What to do this Weekend: Get political with Second City

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If you're looking for a way to escape the nastiness of the current political campaign this weekend, we nominate "Second City for President," a performance of sketch comedy presented for three shows at the Pittsburgh Public Theater, Downtown.

The show, featuring a touring troupe of Chicago's finest improvisation comedians, pokes fun at political parties with everything from broad swipes to pointed barbs. It's the first of The Public's "Made in America" series, which will feature seven more productions written by American authors and set in cities across the United States.

The Second City, which served as the launching pad for so many top comedians, is celebrating more than 50 years of edgy satire with a new generation of bright performers. Appearing in Pittsburgh tonight and Saturday will be Daniel Strauss, Kellen Alexander, Eileen Montelione, Cecily Strong and Alex Kliner.

"We have five actors on stage and a musical director who will be playing the piano and several other instruments along with us," said Mr. Alexander, who is one of the newer members. "This show will be a classic Second City revue, made up of scenes that have been written for the Second City. Some of these are classic scenes, written by some of our famous alumni including Stephen Colbert or Steve Carrell. You'll be seeing sketches that were created through the use of improvisation, which is what Second City does."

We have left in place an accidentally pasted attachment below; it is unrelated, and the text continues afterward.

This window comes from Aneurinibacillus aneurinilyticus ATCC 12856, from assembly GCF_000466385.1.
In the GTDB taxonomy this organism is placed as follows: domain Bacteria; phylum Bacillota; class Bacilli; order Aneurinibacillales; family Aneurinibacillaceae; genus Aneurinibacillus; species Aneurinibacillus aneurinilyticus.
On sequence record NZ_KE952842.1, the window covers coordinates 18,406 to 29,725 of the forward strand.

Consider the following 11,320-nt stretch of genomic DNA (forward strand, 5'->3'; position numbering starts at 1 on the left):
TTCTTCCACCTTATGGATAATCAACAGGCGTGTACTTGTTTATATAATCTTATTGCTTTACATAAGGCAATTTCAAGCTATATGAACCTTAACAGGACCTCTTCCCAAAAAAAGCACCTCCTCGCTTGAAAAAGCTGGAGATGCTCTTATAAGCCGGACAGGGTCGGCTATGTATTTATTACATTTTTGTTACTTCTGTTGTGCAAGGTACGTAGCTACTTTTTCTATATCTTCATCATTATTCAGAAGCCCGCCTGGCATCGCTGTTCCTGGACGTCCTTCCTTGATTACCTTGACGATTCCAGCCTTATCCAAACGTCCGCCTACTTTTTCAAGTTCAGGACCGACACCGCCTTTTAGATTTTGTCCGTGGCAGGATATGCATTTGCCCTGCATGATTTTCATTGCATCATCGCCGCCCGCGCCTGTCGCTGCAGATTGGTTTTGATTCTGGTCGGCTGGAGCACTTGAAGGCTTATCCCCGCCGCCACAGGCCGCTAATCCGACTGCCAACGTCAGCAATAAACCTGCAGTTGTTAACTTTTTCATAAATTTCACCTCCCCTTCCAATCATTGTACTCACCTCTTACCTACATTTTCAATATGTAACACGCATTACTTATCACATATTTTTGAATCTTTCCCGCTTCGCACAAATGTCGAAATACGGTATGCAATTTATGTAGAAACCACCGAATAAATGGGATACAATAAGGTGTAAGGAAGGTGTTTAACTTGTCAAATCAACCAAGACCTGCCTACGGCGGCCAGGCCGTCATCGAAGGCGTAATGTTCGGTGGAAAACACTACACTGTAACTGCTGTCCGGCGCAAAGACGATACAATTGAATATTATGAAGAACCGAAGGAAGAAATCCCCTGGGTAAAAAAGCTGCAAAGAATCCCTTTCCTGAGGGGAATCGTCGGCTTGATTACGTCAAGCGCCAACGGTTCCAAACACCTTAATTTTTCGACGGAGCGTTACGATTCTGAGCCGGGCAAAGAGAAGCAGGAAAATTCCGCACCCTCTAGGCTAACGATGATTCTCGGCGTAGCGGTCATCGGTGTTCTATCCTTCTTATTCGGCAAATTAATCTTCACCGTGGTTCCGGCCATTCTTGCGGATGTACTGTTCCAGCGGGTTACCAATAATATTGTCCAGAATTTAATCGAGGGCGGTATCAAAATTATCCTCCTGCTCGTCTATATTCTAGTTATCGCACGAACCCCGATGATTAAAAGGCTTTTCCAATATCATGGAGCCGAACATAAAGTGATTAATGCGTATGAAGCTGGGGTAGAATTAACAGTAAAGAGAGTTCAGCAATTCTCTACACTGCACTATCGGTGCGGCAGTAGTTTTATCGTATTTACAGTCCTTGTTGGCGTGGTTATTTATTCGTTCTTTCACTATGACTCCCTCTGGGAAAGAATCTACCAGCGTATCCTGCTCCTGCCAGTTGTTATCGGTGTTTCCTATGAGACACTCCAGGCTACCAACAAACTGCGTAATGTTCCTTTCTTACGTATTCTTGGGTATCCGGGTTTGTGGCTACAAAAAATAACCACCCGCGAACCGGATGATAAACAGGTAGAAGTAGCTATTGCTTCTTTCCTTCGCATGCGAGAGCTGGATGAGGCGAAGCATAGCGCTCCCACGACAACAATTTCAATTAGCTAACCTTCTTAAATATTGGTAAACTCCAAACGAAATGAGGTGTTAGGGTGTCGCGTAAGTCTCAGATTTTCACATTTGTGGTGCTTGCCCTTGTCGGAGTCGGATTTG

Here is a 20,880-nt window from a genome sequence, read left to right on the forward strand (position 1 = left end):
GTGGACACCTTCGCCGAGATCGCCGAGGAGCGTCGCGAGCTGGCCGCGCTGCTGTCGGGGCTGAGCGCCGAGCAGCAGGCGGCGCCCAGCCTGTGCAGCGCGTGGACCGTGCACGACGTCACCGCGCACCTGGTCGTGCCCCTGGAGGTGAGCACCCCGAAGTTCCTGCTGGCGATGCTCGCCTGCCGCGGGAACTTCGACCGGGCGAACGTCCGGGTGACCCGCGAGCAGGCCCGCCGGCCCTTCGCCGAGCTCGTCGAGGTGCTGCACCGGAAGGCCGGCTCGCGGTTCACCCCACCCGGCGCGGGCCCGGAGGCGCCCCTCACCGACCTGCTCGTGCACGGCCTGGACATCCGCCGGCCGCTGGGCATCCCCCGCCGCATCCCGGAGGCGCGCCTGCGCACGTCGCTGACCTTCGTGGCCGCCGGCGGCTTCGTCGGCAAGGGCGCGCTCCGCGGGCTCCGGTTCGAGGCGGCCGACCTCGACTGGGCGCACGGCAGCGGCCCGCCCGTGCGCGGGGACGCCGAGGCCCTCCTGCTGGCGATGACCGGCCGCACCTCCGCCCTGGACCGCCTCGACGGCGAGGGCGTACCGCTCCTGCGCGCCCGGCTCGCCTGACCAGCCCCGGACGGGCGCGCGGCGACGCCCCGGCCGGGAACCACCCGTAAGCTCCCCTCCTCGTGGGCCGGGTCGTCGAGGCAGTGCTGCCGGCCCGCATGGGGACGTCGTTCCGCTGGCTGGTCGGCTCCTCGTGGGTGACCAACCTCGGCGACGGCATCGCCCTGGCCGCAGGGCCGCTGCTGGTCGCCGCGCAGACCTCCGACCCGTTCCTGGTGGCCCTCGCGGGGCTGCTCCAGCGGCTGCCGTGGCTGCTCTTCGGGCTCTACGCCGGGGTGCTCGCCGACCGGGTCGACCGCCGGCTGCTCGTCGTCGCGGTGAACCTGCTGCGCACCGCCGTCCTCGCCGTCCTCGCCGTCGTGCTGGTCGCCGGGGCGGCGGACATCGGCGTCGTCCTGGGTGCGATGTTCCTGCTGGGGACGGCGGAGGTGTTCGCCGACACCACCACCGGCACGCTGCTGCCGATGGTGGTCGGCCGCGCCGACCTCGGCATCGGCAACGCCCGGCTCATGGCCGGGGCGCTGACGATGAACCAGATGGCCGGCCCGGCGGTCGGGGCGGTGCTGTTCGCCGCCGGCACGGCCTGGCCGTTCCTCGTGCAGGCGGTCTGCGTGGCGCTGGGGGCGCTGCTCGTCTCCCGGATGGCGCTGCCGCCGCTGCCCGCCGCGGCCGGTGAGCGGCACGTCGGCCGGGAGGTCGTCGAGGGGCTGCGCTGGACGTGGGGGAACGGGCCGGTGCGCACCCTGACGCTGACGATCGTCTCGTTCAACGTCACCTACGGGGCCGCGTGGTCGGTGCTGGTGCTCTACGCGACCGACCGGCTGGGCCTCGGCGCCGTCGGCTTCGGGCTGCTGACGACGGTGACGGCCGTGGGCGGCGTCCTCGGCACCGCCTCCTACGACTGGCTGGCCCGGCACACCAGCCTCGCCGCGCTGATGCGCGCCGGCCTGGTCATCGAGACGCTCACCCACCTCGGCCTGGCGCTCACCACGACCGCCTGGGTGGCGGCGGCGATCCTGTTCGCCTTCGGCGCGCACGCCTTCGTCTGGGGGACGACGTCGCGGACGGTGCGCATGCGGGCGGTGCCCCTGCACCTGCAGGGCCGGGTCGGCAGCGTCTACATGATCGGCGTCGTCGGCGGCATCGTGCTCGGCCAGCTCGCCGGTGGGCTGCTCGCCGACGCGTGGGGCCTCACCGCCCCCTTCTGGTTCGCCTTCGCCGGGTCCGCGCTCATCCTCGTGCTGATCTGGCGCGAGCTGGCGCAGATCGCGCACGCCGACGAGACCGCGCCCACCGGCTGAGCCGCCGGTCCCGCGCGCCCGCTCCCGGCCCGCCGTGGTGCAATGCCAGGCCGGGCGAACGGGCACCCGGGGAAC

Improvisation is key to Second City's success. But it is very different from sketch comedy.

"An improv performance is usually done in a group," Mr. Alexander said. "They will take a suggestion from the audience to inspire their performance and usually create an improvised comedic play right there in front of you on stage. Everything is made up -- the dialogue, the changing of one scene to another."

Mr. Alexander, 27, got his start doing improv. A native of Strongsville, Ohio -- suburb of the very funny city of Cleveland -- he traveled to Chicago for college. One night, he and a friend went to see The Second City.

"I was a freshman in college when I went, and I was watching and I was just blown away," he said. "It looked like so much fun, and I knew it was something I could do. I'd never done improv before, but I knew I could do it.

"My situation is pretty common among performers with Second City in that I only discovered it when I saw a Second City show. Ask any Second City performer and they'll be able to tell you what the first show they ever saw was. I know there is one person in our group who actually [started after seeing] one of these touring shows that came to his hometown."

The Second City offers classes in which comedians learn the basics of improv. (Everyone knows you have to be prepared for improvisation.)

"You learn the most important rule of improv is that you say, 'Yes, and ...' " Mr. Alexander said. "What you're doing is agreeing to the reality that the scene partner has created for you, and it's basically an important rule to follow in life. To agree."

You can't argue with that.